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Puerto Princesa Underground River to open ‘Daylight Hole Cave’ tour
By Celeste Anna R. Formoso

PUERTO PRINCESA CITY, April 4 (PNA) – The management of the renowned Puerto Princesa Underground River (PPUR) here is set to open a new community-based sustainable tourism (CBST) attraction in Sitio Sabang, Barangay Cabayugan called the “Daylight Hole Cave.”

Jovic Fabello, spokesperson of the Palawan Council for Sustainable Development (PCSD) Staff, who went as part of a team to the PPUR over the weekend, told the Philippine News Agency (PNA) late Monday evening that the potential CBST is “a cavity within a contiguous limestone formation, which outlines part of the entire PPUR.”

Fabello said their team went to the site of the Daylight Hole Cave because it is a “significant cave” and, therefore, “should be assessed, surveyed, and mapped to determine its appropriate use and/or classification as stated in the Caves Act or Republic Act No. 9072” before it is opened to the public.

“The PCSD Staff, as a body under the PCSD, is mandated to provide machineries to coordinate the policy and functions, implement programs and organize such services in Palawan,” he said.

After the cave class has been determined, a participatory cave management planning should follow to ensure conservation measures and protection before a thumbs up is given for eco-tourism purposes.

He added a visitor management and safety plan must also be drawn to safeguard the site as part of the PPUR, which is a United Nations Educational, Scientific and Cultural Organization (UNESCO) World Heritage Site.

PPUR Park Superintendent Elizabeth Maclang requested the PCSD Staff to conduct the cave assessment of the Daylight Hole Cave, according to Fabello.

Their team included Palawan State University (PSU) archeologist Dr. Jun Cayron, members of La Karst Palawan Cavers Association and PPUR staff.

Prior to operation, PPUR spokesperson Jan Elmer Badilla also disclosed that UNESCO would be sending infrastructure and activity guidelines, which need adoption by the Sangguniang Panlungsod (City Council).

“The guidelines are still being crafted; we’re waiting for it from the UNESCO. Probably they’ll be sent next week. Then, we will need to request the City Council to adopt it before we can open the new CBST,” said Badilla, adding it will probably take time before it is operated.

The guidelines, Badilla enlightened, will contain what type of infrastructures and activities will be allowed to develop the Daylight Hole Cave as part of the park’s fresh CBST attraction.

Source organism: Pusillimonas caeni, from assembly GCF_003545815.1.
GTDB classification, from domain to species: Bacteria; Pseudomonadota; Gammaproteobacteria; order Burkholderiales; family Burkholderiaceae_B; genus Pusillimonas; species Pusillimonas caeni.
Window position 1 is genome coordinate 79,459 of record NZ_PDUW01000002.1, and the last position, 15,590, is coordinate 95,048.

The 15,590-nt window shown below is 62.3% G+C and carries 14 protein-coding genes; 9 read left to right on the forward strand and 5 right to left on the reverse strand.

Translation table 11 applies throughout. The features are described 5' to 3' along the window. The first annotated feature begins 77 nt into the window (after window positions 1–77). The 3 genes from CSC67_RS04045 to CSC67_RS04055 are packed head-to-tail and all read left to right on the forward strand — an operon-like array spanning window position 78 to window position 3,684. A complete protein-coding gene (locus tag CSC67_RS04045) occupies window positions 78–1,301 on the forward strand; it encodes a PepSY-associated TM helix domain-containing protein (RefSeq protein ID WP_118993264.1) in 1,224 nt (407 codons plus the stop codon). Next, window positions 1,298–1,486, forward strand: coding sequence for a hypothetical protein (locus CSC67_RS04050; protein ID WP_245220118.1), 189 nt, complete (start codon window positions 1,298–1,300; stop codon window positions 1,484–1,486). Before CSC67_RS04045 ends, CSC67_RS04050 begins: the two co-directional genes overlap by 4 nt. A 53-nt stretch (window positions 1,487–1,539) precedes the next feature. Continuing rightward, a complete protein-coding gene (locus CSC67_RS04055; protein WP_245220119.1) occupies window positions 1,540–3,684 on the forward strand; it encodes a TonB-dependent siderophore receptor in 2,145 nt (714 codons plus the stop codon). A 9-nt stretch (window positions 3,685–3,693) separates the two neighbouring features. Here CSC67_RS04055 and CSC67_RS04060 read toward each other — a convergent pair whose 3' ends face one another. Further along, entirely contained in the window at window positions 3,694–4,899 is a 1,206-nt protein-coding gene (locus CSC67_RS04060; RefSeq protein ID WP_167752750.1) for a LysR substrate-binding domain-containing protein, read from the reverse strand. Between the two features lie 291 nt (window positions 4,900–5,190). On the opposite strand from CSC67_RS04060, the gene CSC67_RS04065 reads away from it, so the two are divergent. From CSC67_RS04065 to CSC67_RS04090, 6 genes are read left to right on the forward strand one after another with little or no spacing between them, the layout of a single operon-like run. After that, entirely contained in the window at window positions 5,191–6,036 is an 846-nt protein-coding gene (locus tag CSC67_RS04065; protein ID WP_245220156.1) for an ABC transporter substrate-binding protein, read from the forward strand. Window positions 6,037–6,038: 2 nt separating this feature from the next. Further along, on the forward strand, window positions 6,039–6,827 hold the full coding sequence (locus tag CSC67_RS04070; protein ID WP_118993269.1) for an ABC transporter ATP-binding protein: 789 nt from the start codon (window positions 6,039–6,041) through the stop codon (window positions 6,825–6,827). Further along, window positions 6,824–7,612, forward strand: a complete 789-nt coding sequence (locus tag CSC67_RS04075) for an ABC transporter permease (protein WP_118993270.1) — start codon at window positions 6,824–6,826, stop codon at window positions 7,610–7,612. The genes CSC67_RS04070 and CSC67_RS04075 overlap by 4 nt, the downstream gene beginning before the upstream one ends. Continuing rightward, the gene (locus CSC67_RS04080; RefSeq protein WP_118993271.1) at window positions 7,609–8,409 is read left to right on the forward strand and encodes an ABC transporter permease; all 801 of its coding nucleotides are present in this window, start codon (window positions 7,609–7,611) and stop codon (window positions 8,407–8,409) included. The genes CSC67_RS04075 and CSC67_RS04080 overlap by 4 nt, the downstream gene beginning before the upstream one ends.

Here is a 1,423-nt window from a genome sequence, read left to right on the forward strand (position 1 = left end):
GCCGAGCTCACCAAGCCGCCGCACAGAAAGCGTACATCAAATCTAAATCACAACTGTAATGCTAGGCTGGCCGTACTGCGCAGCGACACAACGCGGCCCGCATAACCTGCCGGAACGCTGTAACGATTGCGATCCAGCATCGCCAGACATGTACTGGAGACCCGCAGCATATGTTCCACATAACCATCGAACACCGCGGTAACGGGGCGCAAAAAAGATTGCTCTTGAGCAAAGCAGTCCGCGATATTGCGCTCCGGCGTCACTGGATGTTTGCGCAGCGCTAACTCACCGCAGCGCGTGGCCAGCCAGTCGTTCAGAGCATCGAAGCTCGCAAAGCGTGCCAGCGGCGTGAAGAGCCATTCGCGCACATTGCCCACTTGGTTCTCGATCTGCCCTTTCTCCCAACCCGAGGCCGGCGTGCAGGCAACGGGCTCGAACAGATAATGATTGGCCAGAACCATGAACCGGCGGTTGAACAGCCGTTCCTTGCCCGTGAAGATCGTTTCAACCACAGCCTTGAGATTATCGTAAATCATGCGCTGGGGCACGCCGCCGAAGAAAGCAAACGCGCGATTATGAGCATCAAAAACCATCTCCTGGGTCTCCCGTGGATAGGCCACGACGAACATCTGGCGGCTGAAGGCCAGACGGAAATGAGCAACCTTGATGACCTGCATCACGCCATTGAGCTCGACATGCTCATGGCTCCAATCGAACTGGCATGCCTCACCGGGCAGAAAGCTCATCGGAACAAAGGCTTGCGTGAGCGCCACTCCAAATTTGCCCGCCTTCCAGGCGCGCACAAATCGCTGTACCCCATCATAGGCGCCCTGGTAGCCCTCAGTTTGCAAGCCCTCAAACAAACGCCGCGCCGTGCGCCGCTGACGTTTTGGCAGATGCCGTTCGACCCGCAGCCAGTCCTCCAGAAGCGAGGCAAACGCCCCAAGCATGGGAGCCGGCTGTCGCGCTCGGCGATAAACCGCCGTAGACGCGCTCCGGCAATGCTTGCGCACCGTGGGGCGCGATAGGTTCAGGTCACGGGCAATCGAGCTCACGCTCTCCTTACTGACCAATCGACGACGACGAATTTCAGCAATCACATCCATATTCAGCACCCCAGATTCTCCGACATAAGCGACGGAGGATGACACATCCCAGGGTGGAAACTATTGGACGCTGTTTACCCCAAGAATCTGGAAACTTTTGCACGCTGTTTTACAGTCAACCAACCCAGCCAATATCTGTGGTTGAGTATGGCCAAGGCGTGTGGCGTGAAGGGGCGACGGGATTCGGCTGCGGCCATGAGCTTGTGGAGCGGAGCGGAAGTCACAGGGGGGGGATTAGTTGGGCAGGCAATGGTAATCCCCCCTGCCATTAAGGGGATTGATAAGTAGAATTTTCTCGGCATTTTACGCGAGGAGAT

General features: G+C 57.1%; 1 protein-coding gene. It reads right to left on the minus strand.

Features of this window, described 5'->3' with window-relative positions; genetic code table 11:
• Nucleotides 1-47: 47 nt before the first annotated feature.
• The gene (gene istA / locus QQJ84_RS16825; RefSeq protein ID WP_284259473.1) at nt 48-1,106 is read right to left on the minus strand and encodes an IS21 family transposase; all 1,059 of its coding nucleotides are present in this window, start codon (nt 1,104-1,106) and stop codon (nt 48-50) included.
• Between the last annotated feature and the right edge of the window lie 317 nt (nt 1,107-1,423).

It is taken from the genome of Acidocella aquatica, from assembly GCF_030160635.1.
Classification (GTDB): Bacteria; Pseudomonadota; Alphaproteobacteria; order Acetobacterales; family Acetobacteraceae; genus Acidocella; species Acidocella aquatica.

“With infrastructures, the idea is to build traditional homes of the indigenous peoples (IPs) that live around the park area,” Badilla added.

The Daylight Hole Cave, “no doubt,” has potentials for ecotourism, Fabello furthered, as it can be offered as an alternative site to visit for tourists when the waves are strong in Sabang and the PPUR cannot be entered.

“Most caves are generally unsafe to traverse during bad weather, but if safety measures are placed within the area, then there is a possibility the Daylight Hole Cave can attract tourists, who love the adventure,” Fabello said.

Located at the back of the PPUR, the said cave is not a through and through cave. Its twilight zone is good for viewing and photography, while the dark zone will be off-limits.

Cave formations or dripstones (Speleothems) are abundant in the area of the Daylight Hole Cave. Speleothems are “secondary mineral deposits formed in a cave. They typically form in limestone or dolostone solutional caves.”

At its base is where the inflow of the freshwater is located that gushes inside the PPUR. It is a huge cave that was formed thousands of years ago due to a phenomenon called “collapse,” according to Fabello.

The cave cavity is measured to be approximately 32 meters wide and 28 meters high.

It has been known to the locals since the 90’s, and has been one of the venue for cave rescue training during the 7th Philippine Speleological Society Caving Congress held in the PPUR.

Since its discovery, and recently, many outdoor enthusiasts and tour guides frequent the cave without proper permits and safety gears.

This had to be stopped, said Fabello, until the Daylight Hole Cave is allowed to operate by environment authorities.

It is accessible by land, and will only take 30-45 minutes to trek with a little bit of hiking through a second growth lowland dipterocarp forest mixed with limestone forest and a bit of two short river crossings.

Once it is given the green light to operate, a memorandum of agreement (MOA) will be signed among the PCSD, its barangay home, the city government of Puerto Princesa, and the Protected Areas Management Board (PAMB) for the management plan implementation. (PNA)
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